Meb Keflezighi reacts as he wins the Boston Marathon on April 21. Reuters
How Meb Keflezighi ran his fastest-ever marathon only days shy of his 39th birthday is a mystery that will inspire other runners for decades.
Also certain to endure is the mystery of how Keflezighi's less-than-spectacular time succeeded in winning last week's Boston Marathon, amid a field of Kenyans and Ethiopians who completed that race several minutes behind their usual pace.
"It's hard to explain why several Kenyans and Ethiopians didn't run quite a bit faster," said Ambrose Burfoot, an editor at Runner's World and winner of the 1968 Boston Marathon.
Burfoot sees nothing conspiratorial about the outcome, which gave the U.S. its first male winner of the Boston Marathon since 1983.
But some others do. A comment thread called "The Boston Marathon Was Fixed" drew about 450 posts, about 40 times higher than the average thread on that site. Many commenters called it suspicious that a relatively modest American performance won the first Boston Marathon after last year's bombings. "All of the 14 faster people had a bad day and could not reel (Keflezighi) in…the year the whole world and especially the USA have their eyes on the Boston Marathon," noted one skeptic.
"That so many faster runners would all fall apart on the same day just doesn't make sense," said Raymond Britt, publisher of an endurance-race statistics firm called "The odds against that seem astronomical."
These skeptics represent a distinct minority and offer no serious explanation for why runners from impoverished nations would give up their shot at Boston's $150,000 first-place prize. Davor Savija, agent for Wilson Chebet, the Kenyan who took the $75,000 second-place prize, said in an email that the more-elite runners in the field "underestimated" Keflezighi and got caught up "focusing on each other."
As for Keflezighi, his manager and brother, Merhawi Keflezighi, said of the competition: "Meb's performance and strategy made them lose."
By all accounts, the men's race last week was peculiar. Conditions on race morning were so favorable—with temperatures in the 40s at the start—that four women broke their gender's 12-year-old course record. Winner Rita Jeptoo of Kenya knocked nearly two minutes off the old record with a finish of 2 hours, 18 minutes, 57 seconds.
By contrast, Keflezighi's winning time—2:08:37—fell 5 minutes, 35 seconds behind the men's three-year-old course record.
"On a beautiful day on which four women broke the women's course record, no one in the men's field could come within 5.5 minutes of the course record. That is hard for the casual sports fan—or even pretty hard-core running fan, really—to grasp," said Robert Johnson, a founder who understands but doesn't share the belief that something fishy occurred.
Early in the race, when Keflezighi ran ahead of a pack of mostly elite Ethiopians and Kenyans, they neglected to react. By mile 18, Keflezighi's lead had stretched to about 80 seconds. Some observers and top finishers say that these runners simply failed to "respect" Keflezighi, feeling certain he would fade, as he did last November at the New York City Marathon. "It is well known that eastern African athletes don't consider early breaks by non-eastern African athletes as a serious threat," said Savija, Chebet's agent.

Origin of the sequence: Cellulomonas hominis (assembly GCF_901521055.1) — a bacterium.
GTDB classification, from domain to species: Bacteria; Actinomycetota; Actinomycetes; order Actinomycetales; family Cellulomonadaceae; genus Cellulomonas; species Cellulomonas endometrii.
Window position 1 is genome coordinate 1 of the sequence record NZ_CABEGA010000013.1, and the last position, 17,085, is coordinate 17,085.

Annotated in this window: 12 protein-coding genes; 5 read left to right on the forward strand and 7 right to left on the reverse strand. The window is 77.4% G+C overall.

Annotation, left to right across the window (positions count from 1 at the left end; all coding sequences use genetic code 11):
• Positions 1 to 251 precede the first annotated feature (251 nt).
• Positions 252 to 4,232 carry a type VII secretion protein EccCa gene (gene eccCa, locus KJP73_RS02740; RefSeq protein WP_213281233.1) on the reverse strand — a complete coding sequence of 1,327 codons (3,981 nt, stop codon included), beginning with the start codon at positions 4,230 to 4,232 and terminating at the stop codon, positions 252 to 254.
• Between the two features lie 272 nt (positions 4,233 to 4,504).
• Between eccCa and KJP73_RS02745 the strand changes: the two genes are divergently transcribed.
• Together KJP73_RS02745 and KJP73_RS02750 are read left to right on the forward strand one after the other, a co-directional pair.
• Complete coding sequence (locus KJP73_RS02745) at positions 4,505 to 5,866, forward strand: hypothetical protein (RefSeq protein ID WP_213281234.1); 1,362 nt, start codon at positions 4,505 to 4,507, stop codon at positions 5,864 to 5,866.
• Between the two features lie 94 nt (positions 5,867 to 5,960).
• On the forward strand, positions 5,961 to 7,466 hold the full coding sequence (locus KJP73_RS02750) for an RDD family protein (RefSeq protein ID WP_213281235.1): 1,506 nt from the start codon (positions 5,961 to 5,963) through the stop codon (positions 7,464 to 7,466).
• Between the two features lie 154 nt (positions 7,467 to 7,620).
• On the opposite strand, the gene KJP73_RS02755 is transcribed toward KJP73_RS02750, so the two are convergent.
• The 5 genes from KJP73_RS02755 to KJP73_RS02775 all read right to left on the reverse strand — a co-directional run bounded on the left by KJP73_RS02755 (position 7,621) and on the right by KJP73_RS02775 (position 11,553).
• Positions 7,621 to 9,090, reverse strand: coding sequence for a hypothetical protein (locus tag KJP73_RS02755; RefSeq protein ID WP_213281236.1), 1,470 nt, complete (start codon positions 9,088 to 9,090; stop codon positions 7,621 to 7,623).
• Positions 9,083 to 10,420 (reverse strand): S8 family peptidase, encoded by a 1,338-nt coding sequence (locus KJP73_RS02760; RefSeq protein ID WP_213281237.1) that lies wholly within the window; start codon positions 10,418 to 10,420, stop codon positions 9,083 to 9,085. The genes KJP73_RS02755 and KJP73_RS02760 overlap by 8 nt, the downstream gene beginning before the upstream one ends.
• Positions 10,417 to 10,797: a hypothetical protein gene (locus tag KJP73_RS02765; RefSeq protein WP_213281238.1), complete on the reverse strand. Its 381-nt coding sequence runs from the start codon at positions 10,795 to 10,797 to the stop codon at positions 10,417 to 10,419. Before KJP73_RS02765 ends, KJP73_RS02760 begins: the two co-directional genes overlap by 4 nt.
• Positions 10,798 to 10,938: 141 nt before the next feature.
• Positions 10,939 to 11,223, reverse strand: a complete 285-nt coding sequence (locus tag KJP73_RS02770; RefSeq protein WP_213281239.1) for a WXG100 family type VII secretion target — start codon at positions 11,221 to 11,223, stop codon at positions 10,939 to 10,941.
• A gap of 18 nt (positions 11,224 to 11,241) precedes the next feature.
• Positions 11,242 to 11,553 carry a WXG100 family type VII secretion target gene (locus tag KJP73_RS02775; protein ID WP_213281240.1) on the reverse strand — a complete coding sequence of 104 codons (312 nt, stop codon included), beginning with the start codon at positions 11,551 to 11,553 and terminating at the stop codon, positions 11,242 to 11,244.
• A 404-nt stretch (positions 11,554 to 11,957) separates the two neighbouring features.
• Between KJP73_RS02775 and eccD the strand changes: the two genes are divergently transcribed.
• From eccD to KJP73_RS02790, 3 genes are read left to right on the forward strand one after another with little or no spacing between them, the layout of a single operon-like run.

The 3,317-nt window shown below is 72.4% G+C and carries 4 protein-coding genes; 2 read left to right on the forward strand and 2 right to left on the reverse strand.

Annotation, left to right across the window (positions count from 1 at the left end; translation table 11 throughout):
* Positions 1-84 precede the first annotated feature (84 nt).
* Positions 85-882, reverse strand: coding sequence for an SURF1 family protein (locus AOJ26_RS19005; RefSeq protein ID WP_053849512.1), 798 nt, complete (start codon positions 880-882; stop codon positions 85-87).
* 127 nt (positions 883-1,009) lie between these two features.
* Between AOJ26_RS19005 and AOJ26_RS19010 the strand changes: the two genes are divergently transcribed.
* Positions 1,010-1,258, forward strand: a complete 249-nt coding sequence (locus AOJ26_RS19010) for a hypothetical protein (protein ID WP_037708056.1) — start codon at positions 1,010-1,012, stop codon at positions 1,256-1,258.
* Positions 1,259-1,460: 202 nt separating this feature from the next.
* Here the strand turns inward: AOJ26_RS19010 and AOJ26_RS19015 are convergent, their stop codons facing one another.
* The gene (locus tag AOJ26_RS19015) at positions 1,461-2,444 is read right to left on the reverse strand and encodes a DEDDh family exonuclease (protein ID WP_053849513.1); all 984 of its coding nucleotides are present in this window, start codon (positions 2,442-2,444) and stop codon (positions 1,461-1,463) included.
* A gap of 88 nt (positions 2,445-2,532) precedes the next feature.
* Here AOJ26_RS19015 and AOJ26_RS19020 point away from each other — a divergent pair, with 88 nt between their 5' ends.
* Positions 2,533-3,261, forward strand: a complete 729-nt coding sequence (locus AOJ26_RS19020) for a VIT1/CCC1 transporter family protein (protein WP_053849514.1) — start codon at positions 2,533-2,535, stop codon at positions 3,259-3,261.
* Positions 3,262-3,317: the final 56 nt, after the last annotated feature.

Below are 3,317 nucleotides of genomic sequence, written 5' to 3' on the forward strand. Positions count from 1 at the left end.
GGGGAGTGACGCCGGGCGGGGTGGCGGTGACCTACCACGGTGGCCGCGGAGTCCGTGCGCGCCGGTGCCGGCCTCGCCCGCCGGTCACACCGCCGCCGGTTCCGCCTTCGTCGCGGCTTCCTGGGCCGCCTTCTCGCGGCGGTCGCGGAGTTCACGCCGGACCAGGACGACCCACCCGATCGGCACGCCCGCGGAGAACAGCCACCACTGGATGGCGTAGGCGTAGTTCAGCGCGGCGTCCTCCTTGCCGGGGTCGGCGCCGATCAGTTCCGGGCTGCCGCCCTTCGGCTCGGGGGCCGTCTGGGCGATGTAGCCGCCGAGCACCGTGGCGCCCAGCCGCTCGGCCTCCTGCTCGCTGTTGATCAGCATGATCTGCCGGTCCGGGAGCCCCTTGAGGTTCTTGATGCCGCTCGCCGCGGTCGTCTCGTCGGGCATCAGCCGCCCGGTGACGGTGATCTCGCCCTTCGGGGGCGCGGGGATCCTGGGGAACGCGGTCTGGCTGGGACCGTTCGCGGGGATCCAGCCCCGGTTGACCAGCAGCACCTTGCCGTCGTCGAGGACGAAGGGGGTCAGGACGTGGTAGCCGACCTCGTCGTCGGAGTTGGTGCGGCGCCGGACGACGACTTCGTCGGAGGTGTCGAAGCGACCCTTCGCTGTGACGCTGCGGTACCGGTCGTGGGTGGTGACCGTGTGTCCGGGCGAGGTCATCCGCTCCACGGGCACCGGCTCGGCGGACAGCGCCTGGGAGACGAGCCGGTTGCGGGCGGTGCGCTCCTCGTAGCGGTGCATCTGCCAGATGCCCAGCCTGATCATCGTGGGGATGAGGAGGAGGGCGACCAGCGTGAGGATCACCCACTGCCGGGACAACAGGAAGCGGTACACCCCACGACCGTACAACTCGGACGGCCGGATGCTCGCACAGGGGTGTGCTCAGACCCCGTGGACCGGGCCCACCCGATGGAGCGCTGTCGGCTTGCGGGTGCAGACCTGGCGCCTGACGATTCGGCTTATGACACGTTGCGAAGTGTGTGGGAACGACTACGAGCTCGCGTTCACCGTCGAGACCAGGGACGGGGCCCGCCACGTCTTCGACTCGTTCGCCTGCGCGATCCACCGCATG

"They just underestimated Meb," said Andrey Baranov, agent for Vitaliy Shafar, of the Ukraine, who finished fourth. "We believe Meb just posted a beautiful race. I don't think they tried to let him go."
Then, a paralysis of sorts developed among the Kenyan and Ethiopian elite, according to Savija, the agent for the runner-up Chebet. The African "group was ready to move, but nobody wanted to lead the way," Savija said.
Among runners with the fastest personal bests, two Kenyans and two Ethiopians didn't finish the race. Several others finished far off their best times, according to a analysis.
Around the 20-mile mark, Chebet broke loose, erasing all but about 10 seconds of Keflezighi's lead over the next 5 miles. With about 1½ miles left, an analyst calling the race for Universal Sports Network marveled at Chebet's charge, saying, "This is heading in the wrong direction for Meb Keflezighi."
In the final mile, however, Chebet faded, essentially running out of gas, according to his agent. Chebet finished 11 seconds behind Keflezighi. "If his closing 2,195 (meters) were as expected, we would be talking about probably the least favorite guy in Boston now," Savija said.
Not everyone is convinced. Britt, a 13-time Boston Marathon finisher who was working the race as a writer and photographer, said film and photos of the finish raise questions about why Chebet suddenly stalled. "That close, you don't just tire out," Britt said.
Also unclear is why top runners wouldn't respect Keflezighi, who finished fourth at the 2012 Olympics, won the 2009 New York City Marathon and took silver at the 2004 Olympics.
Most observers believe that Keflezighi's Boston race demonstrated once again the hare's tendency to underestimate the tortoise. "Meb has made a habit of feasting at the expense of better runners, but lesser racers," wrote running blogger Toni Reavis, adding that Keflezighi's faster competitors simply underestimated "an aging, but still dangerous opponent."